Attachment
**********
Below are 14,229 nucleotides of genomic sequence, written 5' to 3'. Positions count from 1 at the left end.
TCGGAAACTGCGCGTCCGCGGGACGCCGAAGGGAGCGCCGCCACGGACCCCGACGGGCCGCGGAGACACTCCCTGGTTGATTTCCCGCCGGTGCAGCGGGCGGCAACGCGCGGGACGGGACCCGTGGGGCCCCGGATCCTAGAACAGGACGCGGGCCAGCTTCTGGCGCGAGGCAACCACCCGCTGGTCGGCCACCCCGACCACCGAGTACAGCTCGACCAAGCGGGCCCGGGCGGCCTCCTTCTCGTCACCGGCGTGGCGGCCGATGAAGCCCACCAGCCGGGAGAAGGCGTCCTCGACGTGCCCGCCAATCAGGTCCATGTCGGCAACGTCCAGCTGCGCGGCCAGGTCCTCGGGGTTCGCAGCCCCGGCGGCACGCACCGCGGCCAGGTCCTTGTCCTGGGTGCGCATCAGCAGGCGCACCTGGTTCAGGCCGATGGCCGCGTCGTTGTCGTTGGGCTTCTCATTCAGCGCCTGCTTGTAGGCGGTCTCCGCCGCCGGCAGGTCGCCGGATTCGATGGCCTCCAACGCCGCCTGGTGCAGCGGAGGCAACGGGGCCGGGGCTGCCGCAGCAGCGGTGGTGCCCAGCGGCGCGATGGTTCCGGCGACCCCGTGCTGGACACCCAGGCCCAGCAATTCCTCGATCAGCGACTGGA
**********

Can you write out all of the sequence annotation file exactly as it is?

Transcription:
Below are 14,229 nucleotides of genomic sequence, written 5' to 3'. Positions count from 1 at the left end.
TCGGAAACTGCGCGTCCGCGGGACGCCGAAGGGAGCGCCGCCACGGACCCCGACGGGCCGCGGAGACACTCCCTGGTTGATTTCCCGCCGGTGCAGCGGGCGGCAACGCGCGGGACGGGACCCGTGGGGCCCCGGATCCTAGAACAGGACGCGGGCCAGCTTCTGGCGCGAGGCAACCACCCGCTGGTCGGCCACCCCGACCACCGAGTACAGCTCGACCAAGCGGGCCCGGGCGGCCTCCTTCTCGTCACCGGCGTGGCGGCCGATGAAGCCCACCAGCCGGGAGAAGGCGTCCTCGACGTGCCCGCCAATCAGGTCCATGTCGGCAACGTCCAGCTGCGCGGCCAGGTCCTCGGGGTTCGCAGCCCCGGCGGCACGCACCGCGGCCAGGTCCTTGTCCTGGGTGCGCATCAGCAGGCGCACCTGGTTCAGGCCGATGGCCGCGTCGTTGTCGTTGGGCTTCTCATTCAGCGCCTGCTTGTAGGCGGTCTCCGCCGCCGGCAGGTCGCCGGATTCGATGGCCTCCAACGCCGCCTGGTGCAGCGGAGGCAACGGGGCCGGGGCTGCCGCAGCAGCGGTGGTGCCCAGCGGCGCGATGGTTCCGGCGACCCCGTGCTGGACACCCAGGCCCAGCAATTCCTCGATCAGCGACTGGA